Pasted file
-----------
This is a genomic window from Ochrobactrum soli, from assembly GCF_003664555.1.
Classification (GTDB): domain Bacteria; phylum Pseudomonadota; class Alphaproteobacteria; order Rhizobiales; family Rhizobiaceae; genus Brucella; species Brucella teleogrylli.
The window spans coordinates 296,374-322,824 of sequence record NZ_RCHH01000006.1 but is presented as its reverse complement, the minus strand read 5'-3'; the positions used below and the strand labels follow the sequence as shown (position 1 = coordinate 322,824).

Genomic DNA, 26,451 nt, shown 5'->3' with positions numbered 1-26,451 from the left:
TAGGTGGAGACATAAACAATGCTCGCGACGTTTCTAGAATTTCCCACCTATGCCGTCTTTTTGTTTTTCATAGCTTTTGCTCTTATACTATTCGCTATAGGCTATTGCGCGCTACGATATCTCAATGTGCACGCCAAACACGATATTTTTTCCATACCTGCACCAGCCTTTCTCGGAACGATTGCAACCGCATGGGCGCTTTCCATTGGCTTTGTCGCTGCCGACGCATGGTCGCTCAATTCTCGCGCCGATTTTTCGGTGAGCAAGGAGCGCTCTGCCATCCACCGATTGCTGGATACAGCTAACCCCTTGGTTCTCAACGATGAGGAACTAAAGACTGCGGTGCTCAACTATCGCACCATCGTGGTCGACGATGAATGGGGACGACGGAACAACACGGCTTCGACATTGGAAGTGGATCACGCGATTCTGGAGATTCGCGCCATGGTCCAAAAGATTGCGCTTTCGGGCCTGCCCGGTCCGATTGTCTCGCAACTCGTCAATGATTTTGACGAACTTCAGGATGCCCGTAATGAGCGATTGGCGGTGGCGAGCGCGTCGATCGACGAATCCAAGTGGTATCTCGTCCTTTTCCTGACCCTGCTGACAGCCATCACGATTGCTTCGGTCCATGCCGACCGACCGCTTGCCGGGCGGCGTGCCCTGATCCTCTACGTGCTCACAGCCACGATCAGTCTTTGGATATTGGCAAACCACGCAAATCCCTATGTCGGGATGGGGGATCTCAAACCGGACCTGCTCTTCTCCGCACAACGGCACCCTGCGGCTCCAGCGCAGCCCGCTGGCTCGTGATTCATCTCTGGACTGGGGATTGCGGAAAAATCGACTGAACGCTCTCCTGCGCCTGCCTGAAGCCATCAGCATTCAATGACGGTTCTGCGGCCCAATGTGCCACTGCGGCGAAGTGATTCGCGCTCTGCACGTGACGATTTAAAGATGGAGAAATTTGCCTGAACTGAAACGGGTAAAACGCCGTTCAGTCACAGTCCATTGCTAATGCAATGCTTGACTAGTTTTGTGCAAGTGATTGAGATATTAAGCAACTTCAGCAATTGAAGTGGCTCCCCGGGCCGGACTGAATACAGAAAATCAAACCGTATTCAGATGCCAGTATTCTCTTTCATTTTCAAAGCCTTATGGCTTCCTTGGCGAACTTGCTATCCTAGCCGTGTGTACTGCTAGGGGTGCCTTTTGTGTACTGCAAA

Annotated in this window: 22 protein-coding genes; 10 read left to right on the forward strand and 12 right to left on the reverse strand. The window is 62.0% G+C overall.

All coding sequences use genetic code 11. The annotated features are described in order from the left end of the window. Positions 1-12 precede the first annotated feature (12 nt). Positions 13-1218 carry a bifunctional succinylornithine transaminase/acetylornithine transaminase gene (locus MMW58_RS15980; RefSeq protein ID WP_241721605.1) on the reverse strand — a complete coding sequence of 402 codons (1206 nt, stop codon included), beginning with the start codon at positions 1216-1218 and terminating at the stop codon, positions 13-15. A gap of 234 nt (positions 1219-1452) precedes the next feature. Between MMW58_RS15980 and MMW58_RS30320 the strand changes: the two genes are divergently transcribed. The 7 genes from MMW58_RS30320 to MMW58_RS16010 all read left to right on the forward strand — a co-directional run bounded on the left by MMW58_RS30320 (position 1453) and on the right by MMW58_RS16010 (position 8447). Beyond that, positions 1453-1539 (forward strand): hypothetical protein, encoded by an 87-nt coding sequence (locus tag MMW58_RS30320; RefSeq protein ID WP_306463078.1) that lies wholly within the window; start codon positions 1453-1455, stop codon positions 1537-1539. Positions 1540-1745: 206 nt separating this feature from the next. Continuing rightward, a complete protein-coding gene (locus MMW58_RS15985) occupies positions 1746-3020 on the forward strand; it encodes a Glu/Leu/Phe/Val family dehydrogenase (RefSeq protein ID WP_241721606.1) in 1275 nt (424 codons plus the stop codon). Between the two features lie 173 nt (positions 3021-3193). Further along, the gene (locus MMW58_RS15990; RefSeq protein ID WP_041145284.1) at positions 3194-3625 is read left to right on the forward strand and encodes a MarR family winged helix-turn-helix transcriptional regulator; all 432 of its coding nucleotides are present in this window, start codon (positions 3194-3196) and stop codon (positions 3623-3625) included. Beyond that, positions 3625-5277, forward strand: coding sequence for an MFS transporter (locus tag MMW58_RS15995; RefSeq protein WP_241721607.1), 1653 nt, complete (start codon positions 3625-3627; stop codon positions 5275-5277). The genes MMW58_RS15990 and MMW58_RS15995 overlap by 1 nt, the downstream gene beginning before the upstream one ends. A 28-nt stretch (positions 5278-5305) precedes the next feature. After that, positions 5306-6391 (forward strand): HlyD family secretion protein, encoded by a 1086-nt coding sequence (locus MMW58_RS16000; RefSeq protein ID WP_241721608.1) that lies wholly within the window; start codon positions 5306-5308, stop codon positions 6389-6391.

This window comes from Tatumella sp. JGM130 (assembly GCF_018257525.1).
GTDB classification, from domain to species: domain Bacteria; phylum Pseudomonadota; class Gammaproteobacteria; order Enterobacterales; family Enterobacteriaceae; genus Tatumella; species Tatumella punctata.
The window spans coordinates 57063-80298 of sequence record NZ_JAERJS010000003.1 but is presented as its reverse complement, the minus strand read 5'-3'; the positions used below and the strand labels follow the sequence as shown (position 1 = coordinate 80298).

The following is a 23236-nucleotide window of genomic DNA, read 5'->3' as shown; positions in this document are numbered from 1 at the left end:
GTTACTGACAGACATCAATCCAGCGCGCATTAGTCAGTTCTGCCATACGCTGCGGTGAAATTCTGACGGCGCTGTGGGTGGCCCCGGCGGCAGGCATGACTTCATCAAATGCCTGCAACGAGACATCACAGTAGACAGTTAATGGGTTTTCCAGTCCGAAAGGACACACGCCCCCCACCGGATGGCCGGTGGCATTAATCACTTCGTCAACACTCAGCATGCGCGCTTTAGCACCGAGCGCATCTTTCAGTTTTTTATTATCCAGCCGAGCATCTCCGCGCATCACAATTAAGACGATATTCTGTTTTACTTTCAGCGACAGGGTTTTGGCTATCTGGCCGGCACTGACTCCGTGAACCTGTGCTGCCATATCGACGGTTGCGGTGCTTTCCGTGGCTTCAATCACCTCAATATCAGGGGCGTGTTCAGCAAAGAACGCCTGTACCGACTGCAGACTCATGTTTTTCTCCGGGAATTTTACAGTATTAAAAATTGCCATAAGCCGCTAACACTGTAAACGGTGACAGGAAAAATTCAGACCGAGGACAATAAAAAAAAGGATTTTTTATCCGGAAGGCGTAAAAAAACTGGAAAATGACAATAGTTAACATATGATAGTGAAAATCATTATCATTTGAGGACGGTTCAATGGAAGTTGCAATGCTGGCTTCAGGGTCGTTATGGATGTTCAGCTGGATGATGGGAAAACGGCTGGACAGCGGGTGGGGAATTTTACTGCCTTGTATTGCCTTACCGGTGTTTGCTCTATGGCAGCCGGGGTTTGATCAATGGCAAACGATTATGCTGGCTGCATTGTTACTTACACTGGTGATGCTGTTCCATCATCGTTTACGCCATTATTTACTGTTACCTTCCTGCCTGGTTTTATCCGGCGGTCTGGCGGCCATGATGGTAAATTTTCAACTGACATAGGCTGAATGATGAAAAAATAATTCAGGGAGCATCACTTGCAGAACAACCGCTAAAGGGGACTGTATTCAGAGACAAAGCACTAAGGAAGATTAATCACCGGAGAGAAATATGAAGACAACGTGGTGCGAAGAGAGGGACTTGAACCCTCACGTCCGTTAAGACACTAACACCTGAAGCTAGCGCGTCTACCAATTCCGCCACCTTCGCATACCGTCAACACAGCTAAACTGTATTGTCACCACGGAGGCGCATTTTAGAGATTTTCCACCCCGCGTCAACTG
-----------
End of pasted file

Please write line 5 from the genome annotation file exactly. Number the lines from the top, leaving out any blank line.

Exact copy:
TAGGTGGAGACATAAACAATGCTCGCGACGTTTCTAGAATTTCCCACCTATGCCGTCTTTTTGTTTTTCATAGCTTTTGCTCTTATACTATTCGCTATAGGCTATTGCGCGCTACGATATCTCAATGTGCACGCCAAACACGATATTTTTTCCATACCTGCACCAGCCTTTCTCGGAACGATTGCAACCGCATGGGCGCTTTCCATTGGCTTTGTCGCTGCCGACGCATGGTCGCTCAATTCTCGCGCCGATTTTTCGGTGAGCAAGGAGCGCTCTGCCATCCACCGATTGCTGGATACAGCTAACCCCTTGGTTCTCAACGATGAGGAACTAAAGACTGCGGTGCTCAACTATCGCACCATCGTGGTCGACGATGAATGGGGACGACGGAACAACACGGCTTCGACATTGGAAGTGGATCACGCGATTCTGGAGATTCGCGCCATGGTCCAAAAGATTGCGCTTTCGGGCCTGCCCGGTCCGATTGTCTCGCAACTCGTCAATGATTTTGACGAACTTCAGGATGCCCGTAATGAGCGATTGGCGGTGGCGAGCGCGTCGATCGACGAATCCAAGTGGTATCTCGTCCTTTTCCTGACCCTGCTGACAGCCATCACGATTGCTTCGGTCCATGCCGACCGACCGCTTGCCGGGCGGCGTGCCCTGATCCTCTACGTGCTCACAGCCACGATCAGTCTTTGGATATTGGCAAACCACGCAAATCCCTATGTCGGGATGGGGGATCTCAAACCGGACCTGCTCTTCTCCGCACAACGGCACCCTGCGGCTCCAGCGCAGCCCGCTGGCTCGTGATTCATCTCTGGACTGGGGATTGCGGAAAAATCGACTGAACGCTCTCCTGCGCCTGCCTGAAGCCATCAGCATTCAATGACGGTTCTGCGGCCCAATGTGCCACTGCGGCGAAGTGATTCGCGCTCTGCACGTGACGATTTAAAGATGGAGAAATTTGCCTGAACTGAAACGGGTAAAACGCCGTTCAGTCACAGTCCATTGCTAATGCAATGCTTGACTAGTTTTGTGCAAGTGATTGAGATATTAAGCAACTTCAGCAATTGAAGTGGCTCCCCGGGCCGGACTGAATACAGAAAATCAAACCGTATTCAGATGCCAGTATTCTCTTTCATTTTCAAAGCCTTATGGCTTCCTTGGCGAACTTGCTATCCTAGCCGTGTGTACTGCTAGGGGTGCCTTTTGTGTACTGCAAA